Grade Reporting and Parent Conferences (K-5)
Grades are reported on a quarterly basis with progress reports issued at the middle of each quarter. An online system called TigerView is available for parents of students in grades 3 – 12 to aid them in monitoring their child’s weekly assignments.
Formal parent conferences are held after first quarter grades are reported. Conferences may be scheduled during any one of three scheduled days during Thanksgiving week. Special arrangements will be made for parents who cannot meet during the designated conference time. Ongoing parent-teacher communication is encouraged, and parents can expect the principal, teacher, and staff to communicate with each parent through newsletters, phone calls, websites, etc.
Middle Level Education (Grades 6-8)
District 7 has two middle schools, Lincoln Middle School and Liberty Middle School, which house all sixth, seventh, and eighth grade students across the district.
Academics The core curriculum at the middle school level consists of language arts, social studies, science, and mathematics. Individuals with disabilities receive instruction as determined by their respective Individualized Education Plan (IEP).
Exploratory classes taught by specialists are offered on a quarterly basis and vary according to grade level. They include art, computer applications, vocal music, agricultural science, transition study skills, and Spanish. Students take physical education and health all three years. Students may also elect to take band, chorus, and/or orchestra.
Gifted and Talented Program Both Liberty and Lincoln Middle Schools implement an Honors Program that is incorporated into students’ academic classes. Students are identified for participation in the areas of language arts and math. Special enrichment is part of most classes and is also offered to the entire student body through extracurricular activities.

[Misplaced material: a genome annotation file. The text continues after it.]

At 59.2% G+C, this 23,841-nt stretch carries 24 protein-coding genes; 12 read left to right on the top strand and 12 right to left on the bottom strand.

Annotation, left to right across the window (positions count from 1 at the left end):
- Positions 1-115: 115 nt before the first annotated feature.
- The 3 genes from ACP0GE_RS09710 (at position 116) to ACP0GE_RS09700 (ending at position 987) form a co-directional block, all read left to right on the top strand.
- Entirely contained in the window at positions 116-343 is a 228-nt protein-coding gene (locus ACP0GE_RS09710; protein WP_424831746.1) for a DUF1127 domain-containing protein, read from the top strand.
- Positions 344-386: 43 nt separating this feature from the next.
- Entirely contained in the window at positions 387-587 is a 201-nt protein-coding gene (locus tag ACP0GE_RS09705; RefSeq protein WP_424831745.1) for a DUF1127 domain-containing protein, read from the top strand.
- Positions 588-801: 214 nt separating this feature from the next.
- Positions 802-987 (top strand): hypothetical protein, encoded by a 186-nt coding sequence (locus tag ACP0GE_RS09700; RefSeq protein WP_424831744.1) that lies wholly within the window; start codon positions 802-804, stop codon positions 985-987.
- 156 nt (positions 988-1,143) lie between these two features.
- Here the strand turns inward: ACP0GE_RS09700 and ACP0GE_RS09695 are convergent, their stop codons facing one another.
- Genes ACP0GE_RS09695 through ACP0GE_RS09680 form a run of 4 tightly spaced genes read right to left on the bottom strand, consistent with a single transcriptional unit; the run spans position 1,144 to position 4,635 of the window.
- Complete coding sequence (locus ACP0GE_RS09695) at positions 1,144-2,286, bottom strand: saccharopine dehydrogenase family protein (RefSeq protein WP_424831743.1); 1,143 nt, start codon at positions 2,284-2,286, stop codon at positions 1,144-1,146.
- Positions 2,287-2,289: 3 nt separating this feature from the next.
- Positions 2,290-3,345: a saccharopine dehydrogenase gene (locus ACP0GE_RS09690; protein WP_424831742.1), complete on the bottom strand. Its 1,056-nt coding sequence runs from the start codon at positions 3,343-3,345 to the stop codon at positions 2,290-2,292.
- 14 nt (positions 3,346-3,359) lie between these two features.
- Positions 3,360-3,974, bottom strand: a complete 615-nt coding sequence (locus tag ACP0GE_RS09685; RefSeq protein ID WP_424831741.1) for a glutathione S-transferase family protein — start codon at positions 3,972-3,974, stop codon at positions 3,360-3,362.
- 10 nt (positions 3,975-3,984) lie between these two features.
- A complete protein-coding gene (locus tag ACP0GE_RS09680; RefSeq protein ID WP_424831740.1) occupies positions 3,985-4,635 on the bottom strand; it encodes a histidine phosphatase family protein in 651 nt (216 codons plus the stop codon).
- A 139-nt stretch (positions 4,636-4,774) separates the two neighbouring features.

Academic Supports A series of programs has been developed to provide academic support for all middle school students – those who need occasional support and those who require intensive, small group instruction on a daily basis. The programs, which are free to all students, are designed to help a student improve his/her grades. Programs, along with grade levels served, are outlined below:
Student planners are provided to each middle school student. The planner is an organizational tool that assists students in recording and planning their work and other school activities. Direct instruction in study habits is a part of most classrooms. The planner is also a communication tool for parents and teachers.
Tutoring by certified teachers is available after school in the media center at both middle schools. Tutoring meets for an hour from Monday through Thursday. Students are encouraged to attend as often as needed during the school year. All levels of students attend tutoring sessions – from honors students to students with learning disabilities.
Seminar Classes in math and reading offer eligible students an additional period of math or reading instruction during the regular school day. Students will have topics pre-taught and/or reviewed, vocabulary instruction, further explanation of concepts and skills, etc. This class is taken in addition to the scheduled math or reading class the student is required to take. Students must be counseled into these classes.